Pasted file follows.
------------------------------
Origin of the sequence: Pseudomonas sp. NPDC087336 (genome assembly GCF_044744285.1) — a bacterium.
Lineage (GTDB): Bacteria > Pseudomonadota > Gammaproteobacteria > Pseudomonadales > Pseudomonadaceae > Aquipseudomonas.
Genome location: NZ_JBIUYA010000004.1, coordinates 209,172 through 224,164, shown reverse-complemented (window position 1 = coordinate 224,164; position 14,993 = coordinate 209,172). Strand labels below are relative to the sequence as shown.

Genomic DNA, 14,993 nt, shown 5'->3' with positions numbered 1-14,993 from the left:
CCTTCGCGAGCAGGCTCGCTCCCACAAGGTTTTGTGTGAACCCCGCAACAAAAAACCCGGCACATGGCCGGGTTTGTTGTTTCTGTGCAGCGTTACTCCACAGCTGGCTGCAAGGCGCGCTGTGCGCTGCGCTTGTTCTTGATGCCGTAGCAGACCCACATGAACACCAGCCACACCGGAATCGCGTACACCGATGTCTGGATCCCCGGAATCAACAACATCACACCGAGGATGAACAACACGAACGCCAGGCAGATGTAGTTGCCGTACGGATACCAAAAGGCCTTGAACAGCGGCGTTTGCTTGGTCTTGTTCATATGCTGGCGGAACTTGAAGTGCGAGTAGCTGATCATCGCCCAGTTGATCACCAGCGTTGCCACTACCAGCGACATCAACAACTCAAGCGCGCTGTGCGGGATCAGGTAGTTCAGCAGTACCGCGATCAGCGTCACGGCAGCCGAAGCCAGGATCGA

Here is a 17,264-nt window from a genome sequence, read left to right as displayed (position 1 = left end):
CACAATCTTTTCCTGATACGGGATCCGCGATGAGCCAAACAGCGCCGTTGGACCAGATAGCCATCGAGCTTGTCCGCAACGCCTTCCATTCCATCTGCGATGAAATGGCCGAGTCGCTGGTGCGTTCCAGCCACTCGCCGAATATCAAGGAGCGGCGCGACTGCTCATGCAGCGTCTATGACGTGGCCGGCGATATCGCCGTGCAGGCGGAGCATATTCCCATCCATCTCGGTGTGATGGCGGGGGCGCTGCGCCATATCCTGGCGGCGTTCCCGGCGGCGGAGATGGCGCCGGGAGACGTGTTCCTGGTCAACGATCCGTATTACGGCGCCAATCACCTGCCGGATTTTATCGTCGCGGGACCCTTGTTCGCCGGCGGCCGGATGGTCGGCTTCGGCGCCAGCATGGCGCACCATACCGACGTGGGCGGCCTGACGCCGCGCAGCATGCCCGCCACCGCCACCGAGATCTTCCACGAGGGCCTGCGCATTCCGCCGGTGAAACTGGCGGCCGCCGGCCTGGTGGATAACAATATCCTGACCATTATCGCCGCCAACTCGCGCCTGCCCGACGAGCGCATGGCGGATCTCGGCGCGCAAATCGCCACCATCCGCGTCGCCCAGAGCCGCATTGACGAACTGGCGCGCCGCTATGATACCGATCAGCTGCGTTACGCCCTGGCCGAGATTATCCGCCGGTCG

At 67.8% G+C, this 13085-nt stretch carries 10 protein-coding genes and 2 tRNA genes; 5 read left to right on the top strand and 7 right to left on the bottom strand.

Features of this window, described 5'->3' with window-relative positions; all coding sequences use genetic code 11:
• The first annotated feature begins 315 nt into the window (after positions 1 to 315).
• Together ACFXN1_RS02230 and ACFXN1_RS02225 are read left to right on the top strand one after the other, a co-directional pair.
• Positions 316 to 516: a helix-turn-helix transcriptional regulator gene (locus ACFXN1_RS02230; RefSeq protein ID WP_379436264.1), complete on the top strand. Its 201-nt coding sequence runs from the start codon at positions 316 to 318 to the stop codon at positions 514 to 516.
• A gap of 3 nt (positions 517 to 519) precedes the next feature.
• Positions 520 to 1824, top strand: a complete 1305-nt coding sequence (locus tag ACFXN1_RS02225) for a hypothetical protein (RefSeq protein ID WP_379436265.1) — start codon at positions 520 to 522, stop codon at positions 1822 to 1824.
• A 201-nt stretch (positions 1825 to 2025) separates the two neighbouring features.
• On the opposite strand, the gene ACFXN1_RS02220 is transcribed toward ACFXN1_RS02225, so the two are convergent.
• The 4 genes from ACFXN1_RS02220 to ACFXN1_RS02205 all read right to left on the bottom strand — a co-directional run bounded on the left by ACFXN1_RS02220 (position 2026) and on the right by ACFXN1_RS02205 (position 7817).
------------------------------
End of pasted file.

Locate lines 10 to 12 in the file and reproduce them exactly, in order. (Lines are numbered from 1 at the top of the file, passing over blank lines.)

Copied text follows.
• The first annotated feature begins 315 nt into the window (after positions 1 to 315).
• Together ACFXN1_RS02230 and ACFXN1_RS02225 are read left to right on the top strand one after the other, a co-directional pair.
• Positions 316 to 516: a helix-turn-helix transcriptional regulator gene (locus ACFXN1_RS02230; RefSeq protein ID WP_379436264.1), complete on the top strand. Its 201-nt coding sequence runs from the start codon at positions 316 to 318 to the stop codon at positions 514 to 516.